Friday, 11 April 2008

Game Design as Narrative Architecture

Henry Jenkins

Jenkins, H. (2004) ‘Game Design as Narrative Architecture’ [online], URL: [accessed 17/3/08]

This paper is theoretically placed within game theory and is cited as seminal by others within the narratology vs ludology debate. What I have found very informative from this paper is Jenkins' central idea of building an underlying narrative architecture (within computer games) through which four forms of narrative can be measured: evoked, enacted, embedded and emergent.

He proposes the concept of environmental story-telling. "narrative can also enter games on the level of localized incident, or what I am calling micro-narratives." (p7).

His proposition not only attempts to close the debate between narratology and ludology, but what I have found useful for my own research is the implication for spatial exploration over causal event chains. This is not story-telling. This has a capacity to set up causal events within an interaction through which the users actions can be explained or appreciated by themselves as a narrative, at least a micro-narrative.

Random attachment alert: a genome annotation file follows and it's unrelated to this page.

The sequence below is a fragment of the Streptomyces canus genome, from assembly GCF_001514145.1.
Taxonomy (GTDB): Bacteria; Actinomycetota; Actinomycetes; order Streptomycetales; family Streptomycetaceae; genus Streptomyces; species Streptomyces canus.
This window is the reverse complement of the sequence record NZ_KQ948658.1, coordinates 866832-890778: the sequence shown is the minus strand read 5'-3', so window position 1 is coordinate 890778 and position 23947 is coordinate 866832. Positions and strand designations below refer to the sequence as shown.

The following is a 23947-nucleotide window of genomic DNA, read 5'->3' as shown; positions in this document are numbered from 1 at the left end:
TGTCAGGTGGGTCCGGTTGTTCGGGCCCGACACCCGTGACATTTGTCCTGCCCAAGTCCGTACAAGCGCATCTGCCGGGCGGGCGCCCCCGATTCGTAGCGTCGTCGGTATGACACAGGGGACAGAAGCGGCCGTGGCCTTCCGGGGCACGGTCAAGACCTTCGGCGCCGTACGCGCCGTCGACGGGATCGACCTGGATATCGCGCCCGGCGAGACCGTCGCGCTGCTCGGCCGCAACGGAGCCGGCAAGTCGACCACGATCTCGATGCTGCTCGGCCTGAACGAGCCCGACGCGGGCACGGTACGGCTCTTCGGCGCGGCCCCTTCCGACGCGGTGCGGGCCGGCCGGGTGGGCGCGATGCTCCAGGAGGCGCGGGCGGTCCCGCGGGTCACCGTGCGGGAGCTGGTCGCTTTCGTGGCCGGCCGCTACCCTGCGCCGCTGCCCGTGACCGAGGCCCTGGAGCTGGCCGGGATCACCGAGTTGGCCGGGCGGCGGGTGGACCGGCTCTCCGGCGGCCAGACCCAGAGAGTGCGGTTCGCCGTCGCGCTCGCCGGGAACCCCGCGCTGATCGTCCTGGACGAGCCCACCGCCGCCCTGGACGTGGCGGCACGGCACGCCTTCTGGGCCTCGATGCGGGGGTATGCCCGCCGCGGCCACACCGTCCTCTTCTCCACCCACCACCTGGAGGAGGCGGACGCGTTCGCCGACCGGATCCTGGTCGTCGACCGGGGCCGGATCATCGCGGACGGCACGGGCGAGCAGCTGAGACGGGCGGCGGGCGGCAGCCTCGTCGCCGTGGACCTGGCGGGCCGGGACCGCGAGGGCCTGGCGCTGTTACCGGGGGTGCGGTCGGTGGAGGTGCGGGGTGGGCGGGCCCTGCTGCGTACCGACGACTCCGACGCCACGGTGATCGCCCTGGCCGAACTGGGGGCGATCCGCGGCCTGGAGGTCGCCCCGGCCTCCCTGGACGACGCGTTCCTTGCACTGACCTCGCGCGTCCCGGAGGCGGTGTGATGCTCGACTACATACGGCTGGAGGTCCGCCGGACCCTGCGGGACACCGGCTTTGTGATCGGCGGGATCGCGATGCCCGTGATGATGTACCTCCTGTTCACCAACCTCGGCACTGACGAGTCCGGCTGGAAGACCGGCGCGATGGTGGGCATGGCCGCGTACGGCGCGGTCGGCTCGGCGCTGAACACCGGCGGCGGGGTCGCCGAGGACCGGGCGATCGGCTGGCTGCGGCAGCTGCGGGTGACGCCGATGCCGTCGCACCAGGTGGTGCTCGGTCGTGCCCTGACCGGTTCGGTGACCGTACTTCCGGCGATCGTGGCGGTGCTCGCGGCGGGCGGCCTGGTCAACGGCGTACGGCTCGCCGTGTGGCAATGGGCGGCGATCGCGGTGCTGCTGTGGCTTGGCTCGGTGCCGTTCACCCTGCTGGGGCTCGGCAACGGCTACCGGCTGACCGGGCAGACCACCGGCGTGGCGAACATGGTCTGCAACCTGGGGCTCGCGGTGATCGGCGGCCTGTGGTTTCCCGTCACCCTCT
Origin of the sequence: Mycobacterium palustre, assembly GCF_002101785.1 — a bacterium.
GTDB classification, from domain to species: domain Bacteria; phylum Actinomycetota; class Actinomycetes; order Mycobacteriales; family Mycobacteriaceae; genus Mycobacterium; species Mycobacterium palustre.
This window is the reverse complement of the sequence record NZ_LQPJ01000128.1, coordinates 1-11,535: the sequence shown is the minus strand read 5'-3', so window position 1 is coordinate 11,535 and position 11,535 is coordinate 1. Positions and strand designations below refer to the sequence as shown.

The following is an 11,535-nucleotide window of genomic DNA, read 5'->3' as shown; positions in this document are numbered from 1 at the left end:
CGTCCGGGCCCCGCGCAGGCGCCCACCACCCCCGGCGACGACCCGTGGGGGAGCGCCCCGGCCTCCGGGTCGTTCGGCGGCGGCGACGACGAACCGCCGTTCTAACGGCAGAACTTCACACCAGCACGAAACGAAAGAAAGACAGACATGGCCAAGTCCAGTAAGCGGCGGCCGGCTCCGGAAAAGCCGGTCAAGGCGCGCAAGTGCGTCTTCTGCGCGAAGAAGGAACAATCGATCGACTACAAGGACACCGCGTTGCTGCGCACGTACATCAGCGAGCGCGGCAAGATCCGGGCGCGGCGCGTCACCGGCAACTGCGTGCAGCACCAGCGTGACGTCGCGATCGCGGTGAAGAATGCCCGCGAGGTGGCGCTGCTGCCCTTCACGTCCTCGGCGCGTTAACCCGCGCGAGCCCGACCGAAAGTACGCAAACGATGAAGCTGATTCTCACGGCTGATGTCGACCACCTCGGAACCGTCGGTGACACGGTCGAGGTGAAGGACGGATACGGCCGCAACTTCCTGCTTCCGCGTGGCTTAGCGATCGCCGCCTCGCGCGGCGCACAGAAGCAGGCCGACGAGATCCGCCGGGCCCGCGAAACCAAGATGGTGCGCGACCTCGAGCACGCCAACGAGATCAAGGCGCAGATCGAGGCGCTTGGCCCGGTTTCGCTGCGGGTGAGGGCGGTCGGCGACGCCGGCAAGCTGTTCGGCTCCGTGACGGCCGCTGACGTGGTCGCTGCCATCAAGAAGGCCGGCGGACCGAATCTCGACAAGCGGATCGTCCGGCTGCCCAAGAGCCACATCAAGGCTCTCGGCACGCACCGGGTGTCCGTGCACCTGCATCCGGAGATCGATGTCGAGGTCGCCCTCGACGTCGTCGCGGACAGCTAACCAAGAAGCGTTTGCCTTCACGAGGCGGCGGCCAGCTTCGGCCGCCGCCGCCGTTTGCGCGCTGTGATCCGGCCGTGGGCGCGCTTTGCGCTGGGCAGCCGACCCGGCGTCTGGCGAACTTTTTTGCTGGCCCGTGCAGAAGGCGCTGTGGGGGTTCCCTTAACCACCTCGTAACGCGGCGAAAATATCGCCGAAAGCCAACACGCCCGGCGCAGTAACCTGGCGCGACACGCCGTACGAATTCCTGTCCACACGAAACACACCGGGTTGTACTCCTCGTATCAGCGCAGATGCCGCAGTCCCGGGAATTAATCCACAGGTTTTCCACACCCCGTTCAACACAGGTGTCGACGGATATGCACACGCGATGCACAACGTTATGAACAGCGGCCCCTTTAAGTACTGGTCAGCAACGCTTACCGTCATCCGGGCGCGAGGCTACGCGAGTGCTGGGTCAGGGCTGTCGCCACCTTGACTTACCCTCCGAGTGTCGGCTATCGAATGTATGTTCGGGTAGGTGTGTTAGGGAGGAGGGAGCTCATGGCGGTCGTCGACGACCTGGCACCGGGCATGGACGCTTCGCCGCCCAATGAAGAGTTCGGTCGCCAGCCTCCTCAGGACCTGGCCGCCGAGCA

Opposition to Jenkins' proposition:

  • Jenkins fails to define the contested concepts of games, narrative and stories (reading an even small amount of games theory literature covers these concepts adequately. Jenkins moves the debate towards a synthesis without the need to restate these concepts).

  • His proposition follows the comparative media studies strategy of reducing all media to story-telling assuming games tell stories (this is a ludologist opposition).

  • He ignores some important pieces of narratology and ludology literature (This may be so. I'll have to read the literature before commenting further).

  • His "spatial story" is a naive thematic construct (This is from a ludological viewpoint).

  • He is being pan-narrativist, seeing stories everywhere (I don't agree that this is what he is saying at all)

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